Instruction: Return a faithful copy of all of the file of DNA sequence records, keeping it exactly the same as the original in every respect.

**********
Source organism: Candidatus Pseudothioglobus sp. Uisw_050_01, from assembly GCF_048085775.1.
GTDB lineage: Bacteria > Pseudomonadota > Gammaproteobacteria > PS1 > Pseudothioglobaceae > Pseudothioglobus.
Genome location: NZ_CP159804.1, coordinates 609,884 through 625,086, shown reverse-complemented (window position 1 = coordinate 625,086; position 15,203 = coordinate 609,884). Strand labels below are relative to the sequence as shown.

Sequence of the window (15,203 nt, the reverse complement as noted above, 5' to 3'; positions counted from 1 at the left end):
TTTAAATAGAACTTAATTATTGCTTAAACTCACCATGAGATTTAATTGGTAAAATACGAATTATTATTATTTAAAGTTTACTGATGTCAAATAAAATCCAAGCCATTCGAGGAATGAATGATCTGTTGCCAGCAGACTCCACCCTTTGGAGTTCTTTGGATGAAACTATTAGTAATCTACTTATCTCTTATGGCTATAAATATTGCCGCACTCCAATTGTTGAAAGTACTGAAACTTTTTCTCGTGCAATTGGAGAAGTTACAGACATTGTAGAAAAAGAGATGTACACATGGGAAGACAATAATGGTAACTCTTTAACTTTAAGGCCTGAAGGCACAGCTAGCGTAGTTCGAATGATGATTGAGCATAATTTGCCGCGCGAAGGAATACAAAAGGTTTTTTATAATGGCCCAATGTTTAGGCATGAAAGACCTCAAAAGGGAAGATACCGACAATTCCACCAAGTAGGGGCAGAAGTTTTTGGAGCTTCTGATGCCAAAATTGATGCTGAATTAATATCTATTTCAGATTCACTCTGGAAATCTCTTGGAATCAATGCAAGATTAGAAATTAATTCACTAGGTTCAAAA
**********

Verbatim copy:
Source organism: Candidatus Pseudothioglobus sp. Uisw_050_01, from assembly GCF_048085775.1.
GTDB lineage: Bacteria > Pseudomonadota > Gammaproteobacteria > PS1 > Pseudothioglobaceae > Pseudothioglobus.
Genome location: NZ_CP159804.1, coordinates 609,884 through 625,086, shown reverse-complemented (window position 1 = coordinate 625,086; position 15,203 = coordinate 609,884). Strand labels below are relative to the sequence as shown.

Sequence of the window (15,203 nt, the reverse complement as noted above, 5' to 3'; positions counted from 1 at the left end):
TTTAAATAGAACTTAATTATTGCTTAAACTCACCATGAGATTTAATTGGTAAAATACGAATTATTATTATTTAAAGTTTACTGATGTCAAATAAAATCCAAGCCATTCGAGGAATGAATGATCTGTTGCCAGCAGACTCCACCCTTTGGAGTTCTTTGGATGAAACTATTAGTAATCTACTTATCTCTTATGGCTATAAATATTGCCGCACTCCAATTGTTGAAAGTACTGAAACTTTTTCTCGTGCAATTGGAGAAGTTACAGACATTGTAGAAAAAGAGATGTACACATGGGAAGACAATAATGGTAACTCTTTAACTTTAAGGCCTGAAGGCACAGCTAGCGTAGTTCGAATGATGATTGAGCATAATTTGCCGCGCGAAGGAATACAAAAGGTTTTTTATAATGGCCCAATGTTTAGGCATGAAAGACCTCAAAAGGGAAGATACCGACAATTCCACCAAGTAGGGGCAGAAGTTTTTGGAGCTTCTGATGCCAAAATTGATGCTGAATTAATATCTATTTCAGATTCACTCTGGAAATCTCTTGGAATCAATGCAAGATTAGAAATTAATTCACTAGGTTCAAAA